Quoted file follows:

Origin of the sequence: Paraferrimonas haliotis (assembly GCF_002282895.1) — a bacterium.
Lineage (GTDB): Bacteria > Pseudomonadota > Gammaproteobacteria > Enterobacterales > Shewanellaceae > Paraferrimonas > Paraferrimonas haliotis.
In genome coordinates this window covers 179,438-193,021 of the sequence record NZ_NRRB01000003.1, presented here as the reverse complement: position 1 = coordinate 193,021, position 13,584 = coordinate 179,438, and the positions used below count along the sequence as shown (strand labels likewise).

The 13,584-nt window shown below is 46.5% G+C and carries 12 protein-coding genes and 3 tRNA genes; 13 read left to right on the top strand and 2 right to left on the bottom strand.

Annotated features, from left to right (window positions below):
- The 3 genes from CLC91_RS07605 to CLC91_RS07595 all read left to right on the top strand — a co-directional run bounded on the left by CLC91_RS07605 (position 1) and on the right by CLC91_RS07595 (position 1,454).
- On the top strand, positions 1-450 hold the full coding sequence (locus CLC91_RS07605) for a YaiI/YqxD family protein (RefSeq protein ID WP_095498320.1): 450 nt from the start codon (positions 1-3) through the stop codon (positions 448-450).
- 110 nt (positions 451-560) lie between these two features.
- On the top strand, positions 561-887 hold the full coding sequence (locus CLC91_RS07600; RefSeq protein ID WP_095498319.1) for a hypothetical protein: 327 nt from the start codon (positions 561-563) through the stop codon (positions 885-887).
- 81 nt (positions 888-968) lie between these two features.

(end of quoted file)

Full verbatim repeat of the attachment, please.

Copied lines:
Origin of the sequence: Paraferrimonas haliotis (assembly GCF_002282895.1) — a bacterium.
Lineage (GTDB): Bacteria > Pseudomonadota > Gammaproteobacteria > Enterobacterales > Shewanellaceae > Paraferrimonas > Paraferrimonas haliotis.
In genome coordinates this window covers 179,438-193,021 of the sequence record NZ_NRRB01000003.1, presented here as the reverse complement: position 1 = coordinate 193,021, position 13,584 = coordinate 179,438, and the positions used below count along the sequence as shown (strand labels likewise).

The 13,584-nt window shown below is 46.5% G+C and carries 12 protein-coding genes and 3 tRNA genes; 13 read left to right on the top strand and 2 right to left on the bottom strand.

Annotated features, from left to right (window positions below):
- The 3 genes from CLC91_RS07605 to CLC91_RS07595 all read left to right on the top strand — a co-directional run bounded on the left by CLC91_RS07605 (position 1) and on the right by CLC91_RS07595 (position 1,454).
- On the top strand, positions 1-450 hold the full coding sequence (locus CLC91_RS07605) for a YaiI/YqxD family protein (RefSeq protein ID WP_095498320.1): 450 nt from the start codon (positions 1-3) through the stop codon (positions 448-450).
- 110 nt (positions 451-560) lie between these two features.
- On the top strand, positions 561-887 hold the full coding sequence (locus CLC91_RS07600; RefSeq protein ID WP_095498319.1) for a hypothetical protein: 327 nt from the start codon (positions 561-563) through the stop codon (positions 885-887).
- 81 nt (positions 888-968) lie between these two features.